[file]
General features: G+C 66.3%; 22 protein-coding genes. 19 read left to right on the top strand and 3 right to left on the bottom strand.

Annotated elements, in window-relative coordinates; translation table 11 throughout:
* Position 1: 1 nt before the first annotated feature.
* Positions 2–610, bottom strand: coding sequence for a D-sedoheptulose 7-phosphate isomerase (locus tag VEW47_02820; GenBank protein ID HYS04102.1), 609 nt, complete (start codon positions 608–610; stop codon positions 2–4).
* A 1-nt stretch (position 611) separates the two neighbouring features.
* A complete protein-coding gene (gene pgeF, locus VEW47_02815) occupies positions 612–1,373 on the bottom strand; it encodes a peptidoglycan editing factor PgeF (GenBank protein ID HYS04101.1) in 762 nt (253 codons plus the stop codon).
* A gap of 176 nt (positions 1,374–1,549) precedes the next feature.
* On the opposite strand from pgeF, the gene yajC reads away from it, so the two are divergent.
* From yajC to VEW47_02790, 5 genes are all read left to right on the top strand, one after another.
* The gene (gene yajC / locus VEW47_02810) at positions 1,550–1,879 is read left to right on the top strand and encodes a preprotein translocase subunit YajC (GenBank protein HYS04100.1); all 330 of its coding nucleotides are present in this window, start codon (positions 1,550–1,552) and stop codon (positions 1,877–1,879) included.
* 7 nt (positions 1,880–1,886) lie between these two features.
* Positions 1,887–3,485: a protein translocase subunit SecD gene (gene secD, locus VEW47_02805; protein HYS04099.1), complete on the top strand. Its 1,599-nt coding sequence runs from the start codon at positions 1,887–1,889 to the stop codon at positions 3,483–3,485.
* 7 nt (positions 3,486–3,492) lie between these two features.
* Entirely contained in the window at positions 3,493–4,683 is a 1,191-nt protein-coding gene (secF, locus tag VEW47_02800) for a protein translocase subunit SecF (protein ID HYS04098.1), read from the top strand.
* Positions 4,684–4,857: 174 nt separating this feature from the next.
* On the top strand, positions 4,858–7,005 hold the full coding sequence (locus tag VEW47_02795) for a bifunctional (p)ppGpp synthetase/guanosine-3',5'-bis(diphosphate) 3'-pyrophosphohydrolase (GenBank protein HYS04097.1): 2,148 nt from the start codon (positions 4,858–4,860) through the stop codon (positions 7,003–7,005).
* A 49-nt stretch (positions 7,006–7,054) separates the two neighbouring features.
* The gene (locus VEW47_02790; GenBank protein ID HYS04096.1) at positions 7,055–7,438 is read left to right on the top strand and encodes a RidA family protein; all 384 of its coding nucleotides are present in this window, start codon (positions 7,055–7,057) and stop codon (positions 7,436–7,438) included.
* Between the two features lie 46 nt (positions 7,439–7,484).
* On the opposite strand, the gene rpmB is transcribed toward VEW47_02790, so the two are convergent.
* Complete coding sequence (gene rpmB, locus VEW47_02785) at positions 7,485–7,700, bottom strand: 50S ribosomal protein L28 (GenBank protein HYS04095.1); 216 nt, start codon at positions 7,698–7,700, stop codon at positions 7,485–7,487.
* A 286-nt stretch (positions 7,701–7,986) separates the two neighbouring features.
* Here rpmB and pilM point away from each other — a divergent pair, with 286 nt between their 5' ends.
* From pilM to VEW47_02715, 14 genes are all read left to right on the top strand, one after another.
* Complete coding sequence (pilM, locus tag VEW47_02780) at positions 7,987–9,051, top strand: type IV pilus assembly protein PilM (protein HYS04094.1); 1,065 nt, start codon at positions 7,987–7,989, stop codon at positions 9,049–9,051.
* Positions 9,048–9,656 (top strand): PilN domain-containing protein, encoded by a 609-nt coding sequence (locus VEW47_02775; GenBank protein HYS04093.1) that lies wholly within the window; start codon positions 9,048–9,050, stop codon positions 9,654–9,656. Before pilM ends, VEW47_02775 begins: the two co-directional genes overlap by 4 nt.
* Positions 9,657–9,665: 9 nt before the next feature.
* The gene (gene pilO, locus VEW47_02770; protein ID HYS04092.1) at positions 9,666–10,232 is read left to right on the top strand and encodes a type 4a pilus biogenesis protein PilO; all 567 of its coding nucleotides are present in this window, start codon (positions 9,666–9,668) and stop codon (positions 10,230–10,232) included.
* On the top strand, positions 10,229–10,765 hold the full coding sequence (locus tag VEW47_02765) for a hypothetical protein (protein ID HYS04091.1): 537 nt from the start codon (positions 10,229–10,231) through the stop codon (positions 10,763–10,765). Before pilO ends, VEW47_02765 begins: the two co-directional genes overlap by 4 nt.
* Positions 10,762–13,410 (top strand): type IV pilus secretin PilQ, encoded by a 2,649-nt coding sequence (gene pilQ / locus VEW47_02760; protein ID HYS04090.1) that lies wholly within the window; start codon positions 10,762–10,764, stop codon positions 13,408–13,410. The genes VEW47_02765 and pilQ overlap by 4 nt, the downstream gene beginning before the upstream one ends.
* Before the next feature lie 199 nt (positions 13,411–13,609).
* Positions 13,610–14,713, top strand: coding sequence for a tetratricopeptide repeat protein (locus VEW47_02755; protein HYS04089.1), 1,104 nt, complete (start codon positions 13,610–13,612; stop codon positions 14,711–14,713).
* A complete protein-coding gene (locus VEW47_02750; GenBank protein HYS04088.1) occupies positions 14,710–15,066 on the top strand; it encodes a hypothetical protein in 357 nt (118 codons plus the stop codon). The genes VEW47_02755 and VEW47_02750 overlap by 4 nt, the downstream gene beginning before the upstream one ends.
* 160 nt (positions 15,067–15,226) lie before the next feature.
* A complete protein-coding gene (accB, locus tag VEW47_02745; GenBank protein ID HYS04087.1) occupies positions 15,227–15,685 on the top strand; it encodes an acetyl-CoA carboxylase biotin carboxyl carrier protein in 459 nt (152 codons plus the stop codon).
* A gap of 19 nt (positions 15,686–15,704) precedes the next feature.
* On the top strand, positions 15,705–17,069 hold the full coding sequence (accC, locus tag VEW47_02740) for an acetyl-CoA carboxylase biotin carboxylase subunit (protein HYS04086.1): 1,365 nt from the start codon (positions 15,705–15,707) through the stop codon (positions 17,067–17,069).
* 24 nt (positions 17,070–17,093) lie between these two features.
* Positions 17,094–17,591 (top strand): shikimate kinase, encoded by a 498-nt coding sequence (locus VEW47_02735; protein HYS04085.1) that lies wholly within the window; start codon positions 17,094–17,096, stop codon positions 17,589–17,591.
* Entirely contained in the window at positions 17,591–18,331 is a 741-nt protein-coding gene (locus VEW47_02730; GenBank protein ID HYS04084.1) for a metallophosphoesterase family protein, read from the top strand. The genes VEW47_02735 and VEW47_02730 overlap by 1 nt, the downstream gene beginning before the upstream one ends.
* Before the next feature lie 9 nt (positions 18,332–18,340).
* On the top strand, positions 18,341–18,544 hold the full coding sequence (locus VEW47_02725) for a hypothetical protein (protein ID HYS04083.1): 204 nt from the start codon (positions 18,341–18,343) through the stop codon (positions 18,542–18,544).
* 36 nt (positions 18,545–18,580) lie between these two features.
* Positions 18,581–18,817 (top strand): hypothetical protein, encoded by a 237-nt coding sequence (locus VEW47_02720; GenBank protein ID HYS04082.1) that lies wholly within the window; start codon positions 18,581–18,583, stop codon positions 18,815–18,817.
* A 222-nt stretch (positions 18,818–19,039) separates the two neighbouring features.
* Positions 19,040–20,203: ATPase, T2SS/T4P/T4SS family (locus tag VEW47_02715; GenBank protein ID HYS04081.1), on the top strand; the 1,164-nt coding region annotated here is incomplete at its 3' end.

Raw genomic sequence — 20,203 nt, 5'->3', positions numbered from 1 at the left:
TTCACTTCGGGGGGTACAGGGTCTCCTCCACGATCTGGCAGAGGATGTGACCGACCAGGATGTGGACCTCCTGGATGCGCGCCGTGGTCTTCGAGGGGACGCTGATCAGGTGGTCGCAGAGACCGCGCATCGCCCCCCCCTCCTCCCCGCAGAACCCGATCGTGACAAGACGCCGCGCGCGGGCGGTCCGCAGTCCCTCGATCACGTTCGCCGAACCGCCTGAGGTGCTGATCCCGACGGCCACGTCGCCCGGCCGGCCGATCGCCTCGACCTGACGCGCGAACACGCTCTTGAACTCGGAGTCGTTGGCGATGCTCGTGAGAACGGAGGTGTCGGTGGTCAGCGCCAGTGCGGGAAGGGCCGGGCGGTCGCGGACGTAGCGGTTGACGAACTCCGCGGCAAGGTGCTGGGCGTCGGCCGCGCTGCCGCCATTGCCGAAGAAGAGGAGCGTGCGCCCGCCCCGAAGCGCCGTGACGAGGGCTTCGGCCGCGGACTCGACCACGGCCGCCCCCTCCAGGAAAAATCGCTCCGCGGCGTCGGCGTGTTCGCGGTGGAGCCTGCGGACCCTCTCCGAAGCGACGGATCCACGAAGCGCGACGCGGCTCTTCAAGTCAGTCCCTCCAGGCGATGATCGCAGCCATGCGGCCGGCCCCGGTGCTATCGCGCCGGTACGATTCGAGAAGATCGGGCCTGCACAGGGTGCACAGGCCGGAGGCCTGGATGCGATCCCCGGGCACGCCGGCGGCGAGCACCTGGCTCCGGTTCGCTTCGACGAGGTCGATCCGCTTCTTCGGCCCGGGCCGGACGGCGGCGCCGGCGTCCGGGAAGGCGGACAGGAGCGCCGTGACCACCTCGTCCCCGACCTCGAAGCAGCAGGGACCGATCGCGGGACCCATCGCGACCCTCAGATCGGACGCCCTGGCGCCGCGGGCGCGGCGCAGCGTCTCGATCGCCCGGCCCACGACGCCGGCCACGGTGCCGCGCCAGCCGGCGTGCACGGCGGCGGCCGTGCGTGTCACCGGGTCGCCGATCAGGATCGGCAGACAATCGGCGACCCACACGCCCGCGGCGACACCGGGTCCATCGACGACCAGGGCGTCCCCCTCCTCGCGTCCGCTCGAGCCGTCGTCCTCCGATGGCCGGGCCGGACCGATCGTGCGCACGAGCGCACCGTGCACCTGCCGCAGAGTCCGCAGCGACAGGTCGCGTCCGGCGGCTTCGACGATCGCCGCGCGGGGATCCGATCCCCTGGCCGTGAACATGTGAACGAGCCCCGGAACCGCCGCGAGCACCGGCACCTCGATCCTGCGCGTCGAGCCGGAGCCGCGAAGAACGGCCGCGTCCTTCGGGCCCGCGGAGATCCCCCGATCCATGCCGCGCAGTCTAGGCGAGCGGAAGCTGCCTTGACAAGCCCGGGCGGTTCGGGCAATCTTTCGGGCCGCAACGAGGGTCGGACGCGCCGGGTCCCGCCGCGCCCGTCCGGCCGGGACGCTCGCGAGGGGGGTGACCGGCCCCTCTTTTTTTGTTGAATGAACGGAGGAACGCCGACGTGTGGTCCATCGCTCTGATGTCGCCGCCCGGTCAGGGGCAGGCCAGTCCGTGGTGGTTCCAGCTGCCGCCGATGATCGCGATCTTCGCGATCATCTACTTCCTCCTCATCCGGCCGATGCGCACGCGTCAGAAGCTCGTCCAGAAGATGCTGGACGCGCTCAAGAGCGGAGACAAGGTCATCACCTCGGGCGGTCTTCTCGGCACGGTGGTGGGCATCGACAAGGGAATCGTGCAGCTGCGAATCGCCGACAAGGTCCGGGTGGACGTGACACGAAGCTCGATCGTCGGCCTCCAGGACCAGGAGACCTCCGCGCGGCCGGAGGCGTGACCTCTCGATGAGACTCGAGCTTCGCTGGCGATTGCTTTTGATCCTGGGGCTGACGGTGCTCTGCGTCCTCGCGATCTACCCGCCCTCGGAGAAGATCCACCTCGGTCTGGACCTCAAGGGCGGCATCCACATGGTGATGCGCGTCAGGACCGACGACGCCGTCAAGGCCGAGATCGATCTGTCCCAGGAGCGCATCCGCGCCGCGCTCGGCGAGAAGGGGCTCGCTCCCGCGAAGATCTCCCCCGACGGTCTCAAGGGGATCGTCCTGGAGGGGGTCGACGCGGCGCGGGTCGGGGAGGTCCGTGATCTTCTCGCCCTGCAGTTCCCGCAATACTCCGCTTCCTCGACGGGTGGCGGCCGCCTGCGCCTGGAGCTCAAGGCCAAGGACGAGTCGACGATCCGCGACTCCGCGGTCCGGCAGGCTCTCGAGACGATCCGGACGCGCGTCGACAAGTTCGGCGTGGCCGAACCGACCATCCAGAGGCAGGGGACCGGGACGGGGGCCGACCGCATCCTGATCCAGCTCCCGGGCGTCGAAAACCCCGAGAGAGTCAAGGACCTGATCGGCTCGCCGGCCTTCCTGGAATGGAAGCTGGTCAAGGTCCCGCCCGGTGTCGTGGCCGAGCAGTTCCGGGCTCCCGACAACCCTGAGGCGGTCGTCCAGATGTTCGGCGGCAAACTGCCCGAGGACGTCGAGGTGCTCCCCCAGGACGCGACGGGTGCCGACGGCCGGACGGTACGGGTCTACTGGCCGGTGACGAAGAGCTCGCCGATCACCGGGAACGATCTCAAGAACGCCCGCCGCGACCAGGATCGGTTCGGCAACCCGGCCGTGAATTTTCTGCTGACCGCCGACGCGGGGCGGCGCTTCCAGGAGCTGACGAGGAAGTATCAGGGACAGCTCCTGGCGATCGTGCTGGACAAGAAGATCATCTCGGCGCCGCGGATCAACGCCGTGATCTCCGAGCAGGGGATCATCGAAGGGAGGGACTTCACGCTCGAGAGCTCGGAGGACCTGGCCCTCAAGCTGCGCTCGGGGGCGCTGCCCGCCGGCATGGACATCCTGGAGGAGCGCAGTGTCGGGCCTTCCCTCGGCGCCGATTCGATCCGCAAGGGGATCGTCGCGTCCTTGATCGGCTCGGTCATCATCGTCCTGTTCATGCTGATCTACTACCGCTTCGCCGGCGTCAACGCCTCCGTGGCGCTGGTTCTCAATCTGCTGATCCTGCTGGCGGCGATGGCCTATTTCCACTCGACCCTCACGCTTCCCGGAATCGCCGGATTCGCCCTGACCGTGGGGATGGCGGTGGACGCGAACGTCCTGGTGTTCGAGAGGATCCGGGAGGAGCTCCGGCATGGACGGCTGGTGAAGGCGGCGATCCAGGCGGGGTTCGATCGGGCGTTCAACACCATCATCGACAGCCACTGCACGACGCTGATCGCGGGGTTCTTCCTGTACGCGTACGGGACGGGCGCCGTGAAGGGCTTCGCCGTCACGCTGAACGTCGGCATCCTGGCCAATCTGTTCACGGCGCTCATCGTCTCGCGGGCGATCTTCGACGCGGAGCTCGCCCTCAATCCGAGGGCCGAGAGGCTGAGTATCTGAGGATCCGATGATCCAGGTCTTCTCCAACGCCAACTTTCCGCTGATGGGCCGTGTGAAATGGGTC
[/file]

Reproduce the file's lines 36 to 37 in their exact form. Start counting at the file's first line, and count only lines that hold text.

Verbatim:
* A gap of 19 nt (positions 15,686–15,704) precedes the next feature.
* On the top strand, positions 15,705–17,069 hold the full coding sequence (accC, locus tag VEW47_02740) for an acetyl-CoA carboxylase biotin carboxylase subunit (protein HYS04086.1): 1,365 nt from the start codon (positions 15,705–15,707) through the stop codon (positions 17,067–17,069).